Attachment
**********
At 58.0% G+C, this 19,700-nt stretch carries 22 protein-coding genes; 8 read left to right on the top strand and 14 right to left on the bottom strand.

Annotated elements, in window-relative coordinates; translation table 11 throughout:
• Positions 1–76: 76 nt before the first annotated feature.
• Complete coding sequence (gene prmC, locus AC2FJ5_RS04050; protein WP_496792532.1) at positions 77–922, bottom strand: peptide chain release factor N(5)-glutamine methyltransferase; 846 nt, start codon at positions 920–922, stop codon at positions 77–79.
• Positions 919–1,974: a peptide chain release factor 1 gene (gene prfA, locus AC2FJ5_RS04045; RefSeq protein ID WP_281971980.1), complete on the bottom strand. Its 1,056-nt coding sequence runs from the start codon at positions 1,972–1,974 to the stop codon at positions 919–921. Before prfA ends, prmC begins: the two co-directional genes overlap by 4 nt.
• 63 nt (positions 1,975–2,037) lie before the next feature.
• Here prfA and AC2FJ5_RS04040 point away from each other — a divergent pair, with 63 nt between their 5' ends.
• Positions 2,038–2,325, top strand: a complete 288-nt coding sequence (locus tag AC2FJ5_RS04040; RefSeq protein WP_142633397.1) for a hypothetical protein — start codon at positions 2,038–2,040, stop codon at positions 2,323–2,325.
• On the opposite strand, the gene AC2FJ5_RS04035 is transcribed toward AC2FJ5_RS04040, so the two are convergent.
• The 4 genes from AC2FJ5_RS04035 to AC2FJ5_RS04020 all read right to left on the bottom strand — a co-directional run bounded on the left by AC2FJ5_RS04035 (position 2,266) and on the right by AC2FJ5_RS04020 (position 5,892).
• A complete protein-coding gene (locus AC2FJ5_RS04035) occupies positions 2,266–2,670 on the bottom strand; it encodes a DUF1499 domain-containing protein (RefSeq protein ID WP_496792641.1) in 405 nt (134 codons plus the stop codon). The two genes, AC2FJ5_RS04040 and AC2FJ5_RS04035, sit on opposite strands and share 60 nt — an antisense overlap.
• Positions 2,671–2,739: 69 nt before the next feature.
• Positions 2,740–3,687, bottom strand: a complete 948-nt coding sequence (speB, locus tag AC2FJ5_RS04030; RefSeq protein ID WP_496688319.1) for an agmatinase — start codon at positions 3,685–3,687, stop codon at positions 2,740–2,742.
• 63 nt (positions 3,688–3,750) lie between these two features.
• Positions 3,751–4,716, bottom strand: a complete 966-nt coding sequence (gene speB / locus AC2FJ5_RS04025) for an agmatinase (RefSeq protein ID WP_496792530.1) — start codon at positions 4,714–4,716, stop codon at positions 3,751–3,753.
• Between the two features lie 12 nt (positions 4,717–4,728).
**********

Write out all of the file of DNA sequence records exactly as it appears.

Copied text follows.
At 58.0% G+C, this 19,700-nt stretch carries 22 protein-coding genes; 8 read left to right on the top strand and 14 right to left on the bottom strand.

Annotated elements, in window-relative coordinates; translation table 11 throughout:
• Positions 1–76: 76 nt before the first annotated feature.
• Complete coding sequence (gene prmC, locus AC2FJ5_RS04050; protein WP_496792532.1) at positions 77–922, bottom strand: peptide chain release factor N(5)-glutamine methyltransferase; 846 nt, start codon at positions 920–922, stop codon at positions 77–79.
• Positions 919–1,974: a peptide chain release factor 1 gene (gene prfA, locus AC2FJ5_RS04045; RefSeq protein ID WP_281971980.1), complete on the bottom strand. Its 1,056-nt coding sequence runs from the start codon at positions 1,972–1,974 to the stop codon at positions 919–921. Before prfA ends, prmC begins: the two co-directional genes overlap by 4 nt.
• 63 nt (positions 1,975–2,037) lie before the next feature.
• Here prfA and AC2FJ5_RS04040 point away from each other — a divergent pair, with 63 nt between their 5' ends.
• Positions 2,038–2,325, top strand: a complete 288-nt coding sequence (locus tag AC2FJ5_RS04040; RefSeq protein WP_142633397.1) for a hypothetical protein — start codon at positions 2,038–2,040, stop codon at positions 2,323–2,325.
• On the opposite strand, the gene AC2FJ5_RS04035 is transcribed toward AC2FJ5_RS04040, so the two are convergent.
• The 4 genes from AC2FJ5_RS04035 to AC2FJ5_RS04020 all read right to left on the bottom strand — a co-directional run bounded on the left by AC2FJ5_RS04035 (position 2,266) and on the right by AC2FJ5_RS04020 (position 5,892).
• A complete protein-coding gene (locus AC2FJ5_RS04035) occupies positions 2,266–2,670 on the bottom strand; it encodes a DUF1499 domain-containing protein (RefSeq protein ID WP_496792641.1) in 405 nt (134 codons plus the stop codon). The two genes, AC2FJ5_RS04040 and AC2FJ5_RS04035, sit on opposite strands and share 60 nt — an antisense overlap.
• Positions 2,671–2,739: 69 nt before the next feature.
• Positions 2,740–3,687, bottom strand: a complete 948-nt coding sequence (speB, locus tag AC2FJ5_RS04030; RefSeq protein ID WP_496688319.1) for an agmatinase — start codon at positions 3,685–3,687, stop codon at positions 2,740–2,742.
• 63 nt (positions 3,688–3,750) lie between these two features.
• Positions 3,751–4,716, bottom strand: a complete 966-nt coding sequence (gene speB / locus AC2FJ5_RS04025) for an agmatinase (RefSeq protein ID WP_496792530.1) — start codon at positions 4,714–4,716, stop codon at positions 3,751–3,753.
• Between the two features lie 12 nt (positions 4,717–4,728).